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MILNET Parameters Connected: An Internet Encyclopedia
MILNET Parameters

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MILNET Parameters

MILNET Parameters


The word "link" here refers to a field in the original MILNET Host/IMP
interface leader.  The link was originally defined as an 8-bit field.
Later specifications defined this field as the "message-id" with a
length of 12 bits.  The name link now refers to the high order 8 bits of
this 12-bit message-id field.  The Host/IMP interface is defined in BBN
Report 1822 [BBN1822].

The low-order 4 bits of the message-id field are called the sub-link.
Unless explicitly specified otherwise for a particular protocol, there
is no sender to receiver significance to the sub-link.  The sender may
use the sub-link in any way he chooses (it is returned in the RFNM by
the destination IMP), the receiver should ignore the sub-link.

Link Assignments:

Decimal   Description                                   References
-------   -----------                                   ----------
0-63      BBNCC Monitoring                                    [MB]  
64-149    Unassigned                                         [JBP]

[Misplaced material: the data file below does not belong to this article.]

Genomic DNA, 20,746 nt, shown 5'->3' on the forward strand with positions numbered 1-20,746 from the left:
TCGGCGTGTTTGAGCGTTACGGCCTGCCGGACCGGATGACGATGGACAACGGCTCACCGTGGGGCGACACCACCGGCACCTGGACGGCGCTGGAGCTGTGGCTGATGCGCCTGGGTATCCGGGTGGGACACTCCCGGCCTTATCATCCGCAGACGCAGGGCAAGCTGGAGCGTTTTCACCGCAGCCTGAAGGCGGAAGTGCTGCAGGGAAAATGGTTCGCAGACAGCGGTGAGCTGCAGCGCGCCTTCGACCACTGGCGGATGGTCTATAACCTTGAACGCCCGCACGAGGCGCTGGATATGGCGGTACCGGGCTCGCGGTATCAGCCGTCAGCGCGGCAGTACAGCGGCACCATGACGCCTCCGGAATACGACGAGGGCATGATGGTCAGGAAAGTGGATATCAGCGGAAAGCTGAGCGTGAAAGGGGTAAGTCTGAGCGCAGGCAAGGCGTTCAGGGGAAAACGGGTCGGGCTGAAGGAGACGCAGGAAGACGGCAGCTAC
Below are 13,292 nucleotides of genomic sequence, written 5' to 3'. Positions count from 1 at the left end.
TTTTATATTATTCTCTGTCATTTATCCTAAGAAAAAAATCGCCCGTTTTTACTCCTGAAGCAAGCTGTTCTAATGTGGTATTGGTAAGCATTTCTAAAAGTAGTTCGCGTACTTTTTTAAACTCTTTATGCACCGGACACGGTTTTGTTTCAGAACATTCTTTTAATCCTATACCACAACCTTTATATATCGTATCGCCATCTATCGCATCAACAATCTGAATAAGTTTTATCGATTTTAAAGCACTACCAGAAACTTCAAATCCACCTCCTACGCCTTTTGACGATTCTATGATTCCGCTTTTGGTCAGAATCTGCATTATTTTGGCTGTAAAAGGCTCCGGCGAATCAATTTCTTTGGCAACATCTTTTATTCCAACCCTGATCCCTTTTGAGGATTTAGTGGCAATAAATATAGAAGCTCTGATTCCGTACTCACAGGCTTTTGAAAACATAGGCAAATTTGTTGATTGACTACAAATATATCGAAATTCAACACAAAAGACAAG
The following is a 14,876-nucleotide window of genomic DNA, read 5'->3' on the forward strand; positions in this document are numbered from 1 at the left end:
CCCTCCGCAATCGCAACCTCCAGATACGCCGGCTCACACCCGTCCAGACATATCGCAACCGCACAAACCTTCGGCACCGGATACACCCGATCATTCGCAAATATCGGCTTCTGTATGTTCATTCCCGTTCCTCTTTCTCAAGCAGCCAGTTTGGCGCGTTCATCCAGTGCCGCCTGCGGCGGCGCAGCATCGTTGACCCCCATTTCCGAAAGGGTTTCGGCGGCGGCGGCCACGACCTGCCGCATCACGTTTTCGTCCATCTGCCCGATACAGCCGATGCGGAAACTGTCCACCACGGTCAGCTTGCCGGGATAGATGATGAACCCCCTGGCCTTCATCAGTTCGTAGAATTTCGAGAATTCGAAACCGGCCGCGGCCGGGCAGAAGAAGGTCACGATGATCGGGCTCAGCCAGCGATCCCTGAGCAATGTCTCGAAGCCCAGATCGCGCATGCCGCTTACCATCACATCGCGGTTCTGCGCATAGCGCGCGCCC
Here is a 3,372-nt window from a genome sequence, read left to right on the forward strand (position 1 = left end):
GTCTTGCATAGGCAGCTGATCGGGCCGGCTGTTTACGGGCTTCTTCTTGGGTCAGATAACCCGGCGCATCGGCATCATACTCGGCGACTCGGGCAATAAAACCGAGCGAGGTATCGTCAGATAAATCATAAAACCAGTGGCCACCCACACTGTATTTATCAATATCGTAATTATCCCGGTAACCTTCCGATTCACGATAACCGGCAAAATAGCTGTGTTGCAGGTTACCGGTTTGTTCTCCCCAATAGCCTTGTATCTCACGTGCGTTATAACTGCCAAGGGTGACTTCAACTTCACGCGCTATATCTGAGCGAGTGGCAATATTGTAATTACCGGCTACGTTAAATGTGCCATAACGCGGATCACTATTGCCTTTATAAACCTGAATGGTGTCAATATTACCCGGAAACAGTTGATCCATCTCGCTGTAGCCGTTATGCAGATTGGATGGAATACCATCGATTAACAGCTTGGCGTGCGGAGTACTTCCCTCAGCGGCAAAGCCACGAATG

150       Xerox NS IDP                            [ETHERNET,XEROX]
151       Unassigned                                         [JBP]
152       PARC Universal Protocol                      [PUP,XEROX]
153       TIP Status Reporting                               [JGH]
154       TIP Accounting                                     [JGH]
155       Internet Protocol [regular]                 [RFC791,JBP]
156-158   Internet Protocol [experimental]            [RFC791,JBP]
159       Figleaf Link                                      [JBW1]
160       Blacker Local Network Protocol                    [DM28]
161-194   Unassigned                                         [JBP]
195       ISO-IP                                      [RFC926,RXM]
196-247   Experimental Protocols                             [JBP]
248-255   Network Maintenance                                [JGH]


The MILNET facility for "logical addressing" is described in [RFC878]
and [RFC1005].  A portion of the possible logical addresses are
reserved for standard uses.

There are 49,152 possible logical host addresses.  Of these, 256 are
reserved for assignment to well-known functions.  Assignments for
well-known functions are made by the IANA.  Assignments for other